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Fitzroy Street

Running from St Kilda Junction to the beachfront, Fitzroy Street, named after Sir Charles FitzRoy, governor of New South Wales prior to Separation, is the main thoroughfare of St Kilda. Formerly Melbourne Terrace, it became a sought-after address after the arrival of the railway in 1857. In the late 19th century, ornate mansions and Art Nouveau tramway poles helped to make it one of the most desirable addresses in the 'Riviera of the South'. For almost a century, Fitzroy Street acted as the processional gateway to Melbourne for visiting dignitaries, who disembarked at St Kilda Pier before triumphantly entering the city along St Kilda Road.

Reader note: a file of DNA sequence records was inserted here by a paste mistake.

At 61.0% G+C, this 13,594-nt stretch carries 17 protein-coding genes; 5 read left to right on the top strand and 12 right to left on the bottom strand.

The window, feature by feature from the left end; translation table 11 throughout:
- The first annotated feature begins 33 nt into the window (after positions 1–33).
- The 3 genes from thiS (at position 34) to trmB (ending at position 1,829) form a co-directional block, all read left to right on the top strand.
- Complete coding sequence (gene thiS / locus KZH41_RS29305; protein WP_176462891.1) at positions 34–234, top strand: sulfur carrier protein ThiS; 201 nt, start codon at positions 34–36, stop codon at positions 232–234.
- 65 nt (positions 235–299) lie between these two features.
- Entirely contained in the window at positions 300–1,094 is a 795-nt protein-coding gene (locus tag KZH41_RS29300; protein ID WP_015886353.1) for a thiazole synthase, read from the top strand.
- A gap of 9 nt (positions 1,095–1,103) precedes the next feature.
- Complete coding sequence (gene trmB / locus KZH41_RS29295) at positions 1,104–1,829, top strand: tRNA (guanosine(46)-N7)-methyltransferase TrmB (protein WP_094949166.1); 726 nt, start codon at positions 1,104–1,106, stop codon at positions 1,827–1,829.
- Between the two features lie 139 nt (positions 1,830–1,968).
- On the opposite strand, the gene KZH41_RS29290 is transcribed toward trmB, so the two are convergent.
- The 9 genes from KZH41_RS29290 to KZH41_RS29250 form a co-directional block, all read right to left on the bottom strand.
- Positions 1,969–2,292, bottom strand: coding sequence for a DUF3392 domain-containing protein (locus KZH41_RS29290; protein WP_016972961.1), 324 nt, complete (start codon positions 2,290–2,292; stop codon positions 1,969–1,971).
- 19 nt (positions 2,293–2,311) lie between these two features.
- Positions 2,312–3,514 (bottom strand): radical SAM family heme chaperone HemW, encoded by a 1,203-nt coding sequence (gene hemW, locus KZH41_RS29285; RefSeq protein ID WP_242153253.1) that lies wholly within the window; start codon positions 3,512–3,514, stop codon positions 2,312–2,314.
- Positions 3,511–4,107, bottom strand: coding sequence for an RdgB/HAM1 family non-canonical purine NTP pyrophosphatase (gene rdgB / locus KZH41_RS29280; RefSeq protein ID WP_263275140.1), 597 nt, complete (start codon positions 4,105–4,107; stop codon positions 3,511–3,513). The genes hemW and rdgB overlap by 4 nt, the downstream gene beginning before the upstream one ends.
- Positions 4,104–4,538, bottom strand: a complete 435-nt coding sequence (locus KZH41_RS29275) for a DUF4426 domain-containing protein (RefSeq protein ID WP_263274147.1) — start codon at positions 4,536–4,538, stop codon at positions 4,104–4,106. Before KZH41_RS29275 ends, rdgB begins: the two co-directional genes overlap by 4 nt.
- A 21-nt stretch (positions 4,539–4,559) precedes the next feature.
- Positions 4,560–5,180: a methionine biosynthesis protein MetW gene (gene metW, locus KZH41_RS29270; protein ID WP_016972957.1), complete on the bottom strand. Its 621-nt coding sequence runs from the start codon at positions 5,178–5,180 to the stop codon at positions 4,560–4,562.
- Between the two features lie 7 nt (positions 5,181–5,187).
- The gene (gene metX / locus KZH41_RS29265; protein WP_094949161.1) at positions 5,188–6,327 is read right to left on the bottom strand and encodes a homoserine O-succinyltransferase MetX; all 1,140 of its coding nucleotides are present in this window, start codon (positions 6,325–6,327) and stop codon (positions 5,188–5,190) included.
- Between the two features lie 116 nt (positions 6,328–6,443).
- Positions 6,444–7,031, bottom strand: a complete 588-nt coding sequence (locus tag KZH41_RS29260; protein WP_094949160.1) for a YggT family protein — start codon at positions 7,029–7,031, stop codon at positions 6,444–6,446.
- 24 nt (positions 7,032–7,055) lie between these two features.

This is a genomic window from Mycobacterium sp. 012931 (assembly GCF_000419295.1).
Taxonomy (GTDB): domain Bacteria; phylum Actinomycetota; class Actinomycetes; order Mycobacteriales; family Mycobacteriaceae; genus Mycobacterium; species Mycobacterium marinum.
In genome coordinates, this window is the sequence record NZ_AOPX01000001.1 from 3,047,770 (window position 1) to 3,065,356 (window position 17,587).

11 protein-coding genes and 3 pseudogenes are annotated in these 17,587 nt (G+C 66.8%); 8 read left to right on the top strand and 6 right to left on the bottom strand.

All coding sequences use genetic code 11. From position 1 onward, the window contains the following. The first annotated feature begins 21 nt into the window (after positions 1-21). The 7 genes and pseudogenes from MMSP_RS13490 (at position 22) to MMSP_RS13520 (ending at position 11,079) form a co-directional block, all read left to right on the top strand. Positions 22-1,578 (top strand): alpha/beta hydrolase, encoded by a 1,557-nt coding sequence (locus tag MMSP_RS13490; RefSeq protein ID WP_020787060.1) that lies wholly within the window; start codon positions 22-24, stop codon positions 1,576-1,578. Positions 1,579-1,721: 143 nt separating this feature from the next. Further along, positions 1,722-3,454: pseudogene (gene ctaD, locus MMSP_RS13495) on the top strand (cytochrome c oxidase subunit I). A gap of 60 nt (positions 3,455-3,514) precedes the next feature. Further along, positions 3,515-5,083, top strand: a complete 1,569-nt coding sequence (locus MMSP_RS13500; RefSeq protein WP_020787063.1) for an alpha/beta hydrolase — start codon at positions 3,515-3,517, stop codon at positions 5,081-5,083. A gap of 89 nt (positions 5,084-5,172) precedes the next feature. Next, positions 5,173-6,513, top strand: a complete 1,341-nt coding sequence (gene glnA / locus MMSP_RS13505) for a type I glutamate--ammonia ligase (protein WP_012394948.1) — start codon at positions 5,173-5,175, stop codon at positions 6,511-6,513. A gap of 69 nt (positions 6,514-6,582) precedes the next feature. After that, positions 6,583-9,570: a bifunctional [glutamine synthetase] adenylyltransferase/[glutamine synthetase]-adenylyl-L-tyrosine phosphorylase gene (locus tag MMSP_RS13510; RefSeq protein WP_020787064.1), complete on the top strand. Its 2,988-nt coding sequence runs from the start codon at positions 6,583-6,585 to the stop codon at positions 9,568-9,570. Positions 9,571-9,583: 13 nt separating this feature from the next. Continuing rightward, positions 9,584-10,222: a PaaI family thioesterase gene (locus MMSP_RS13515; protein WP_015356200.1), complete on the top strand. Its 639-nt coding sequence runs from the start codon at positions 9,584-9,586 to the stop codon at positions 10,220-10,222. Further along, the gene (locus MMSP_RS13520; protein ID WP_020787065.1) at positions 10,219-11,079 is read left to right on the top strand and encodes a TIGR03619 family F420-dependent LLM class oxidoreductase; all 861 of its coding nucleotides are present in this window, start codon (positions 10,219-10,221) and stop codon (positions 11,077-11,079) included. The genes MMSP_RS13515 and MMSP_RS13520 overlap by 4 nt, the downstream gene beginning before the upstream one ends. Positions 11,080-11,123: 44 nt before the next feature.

In the early 20th century, multi-storey flats and hotels, including the George, Majestic, Ritz, Regal and Dorchester, were built along Fitzroy Street as it became the centre of Melbourne's nightlife and entertainment industries. After World War II the street's reputation declined, and by the 1970s it was commonly held to be the major site of prostitution and drug use. In the late 1980s a series of fires, combined with owner neglect of several major buildings, saw the street threatened with wholesale demolition and redevelopment. In the 1990s this trend was reversed, and Fitzroy Street again became a sought-after residential and business address, with no real place for the poor and dispossessed.

Seamus O'Hanlon